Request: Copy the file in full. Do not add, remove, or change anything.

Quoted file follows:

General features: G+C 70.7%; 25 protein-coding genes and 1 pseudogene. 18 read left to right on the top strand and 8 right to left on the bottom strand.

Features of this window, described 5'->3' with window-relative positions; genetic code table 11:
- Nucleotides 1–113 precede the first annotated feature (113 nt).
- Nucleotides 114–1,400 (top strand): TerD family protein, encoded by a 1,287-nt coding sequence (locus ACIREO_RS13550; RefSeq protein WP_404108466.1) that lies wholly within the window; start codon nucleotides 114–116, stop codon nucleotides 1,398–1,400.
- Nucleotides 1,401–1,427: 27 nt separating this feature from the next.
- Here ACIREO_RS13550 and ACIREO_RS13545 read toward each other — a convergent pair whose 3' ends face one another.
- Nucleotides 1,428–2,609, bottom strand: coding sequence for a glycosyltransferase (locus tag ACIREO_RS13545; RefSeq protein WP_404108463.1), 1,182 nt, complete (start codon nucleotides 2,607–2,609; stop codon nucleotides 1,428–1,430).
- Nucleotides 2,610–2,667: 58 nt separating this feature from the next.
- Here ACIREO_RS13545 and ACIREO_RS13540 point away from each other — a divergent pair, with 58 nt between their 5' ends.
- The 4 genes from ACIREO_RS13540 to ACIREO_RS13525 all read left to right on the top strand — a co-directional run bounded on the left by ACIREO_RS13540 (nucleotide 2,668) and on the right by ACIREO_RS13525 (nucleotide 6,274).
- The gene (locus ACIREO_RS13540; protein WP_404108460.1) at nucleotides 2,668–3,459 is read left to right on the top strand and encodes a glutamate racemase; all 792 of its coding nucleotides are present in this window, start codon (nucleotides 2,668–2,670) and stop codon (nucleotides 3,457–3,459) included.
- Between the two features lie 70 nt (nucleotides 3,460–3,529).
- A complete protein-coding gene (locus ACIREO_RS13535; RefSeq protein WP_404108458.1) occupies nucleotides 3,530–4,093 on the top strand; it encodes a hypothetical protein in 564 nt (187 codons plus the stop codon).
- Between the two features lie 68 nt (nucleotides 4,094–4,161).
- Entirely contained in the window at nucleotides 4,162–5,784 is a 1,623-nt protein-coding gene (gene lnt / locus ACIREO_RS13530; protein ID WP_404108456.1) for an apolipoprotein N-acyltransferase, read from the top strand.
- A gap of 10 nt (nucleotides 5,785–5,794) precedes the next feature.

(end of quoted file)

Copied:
General features: G+C 70.7%; 25 protein-coding genes and 1 pseudogene. 18 read left to right on the top strand and 8 right to left on the bottom strand.

Features of this window, described 5'->3' with window-relative positions; genetic code table 11:
- Nucleotides 1–113 precede the first annotated feature (113 nt).
- Nucleotides 114–1,400 (top strand): TerD family protein, encoded by a 1,287-nt coding sequence (locus ACIREO_RS13550; RefSeq protein WP_404108466.1) that lies wholly within the window; start codon nucleotides 114–116, stop codon nucleotides 1,398–1,400.
- Nucleotides 1,401–1,427: 27 nt separating this feature from the next.
- Here ACIREO_RS13550 and ACIREO_RS13545 read toward each other — a convergent pair whose 3' ends face one another.
- Nucleotides 1,428–2,609, bottom strand: coding sequence for a glycosyltransferase (locus tag ACIREO_RS13545; RefSeq protein WP_404108463.1), 1,182 nt, complete (start codon nucleotides 2,607–2,609; stop codon nucleotides 1,428–1,430).
- Nucleotides 2,610–2,667: 58 nt separating this feature from the next.
- Here ACIREO_RS13545 and ACIREO_RS13540 point away from each other — a divergent pair, with 58 nt between their 5' ends.
- The 4 genes from ACIREO_RS13540 to ACIREO_RS13525 all read left to right on the top strand — a co-directional run bounded on the left by ACIREO_RS13540 (nucleotide 2,668) and on the right by ACIREO_RS13525 (nucleotide 6,274).
- The gene (locus ACIREO_RS13540; protein WP_404108460.1) at nucleotides 2,668–3,459 is read left to right on the top strand and encodes a glutamate racemase; all 792 of its coding nucleotides are present in this window, start codon (nucleotides 2,668–2,670) and stop codon (nucleotides 3,457–3,459) included.
- Between the two features lie 70 nt (nucleotides 3,460–3,529).
- A complete protein-coding gene (locus ACIREO_RS13535; RefSeq protein WP_404108458.1) occupies nucleotides 3,530–4,093 on the top strand; it encodes a hypothetical protein in 564 nt (187 codons plus the stop codon).
- Between the two features lie 68 nt (nucleotides 4,094–4,161).
- Entirely contained in the window at nucleotides 4,162–5,784 is a 1,623-nt protein-coding gene (gene lnt / locus ACIREO_RS13530; protein ID WP_404108456.1) for an apolipoprotein N-acyltransferase, read from the top strand.
- A gap of 10 nt (nucleotides 5,785–5,794) precedes the next feature.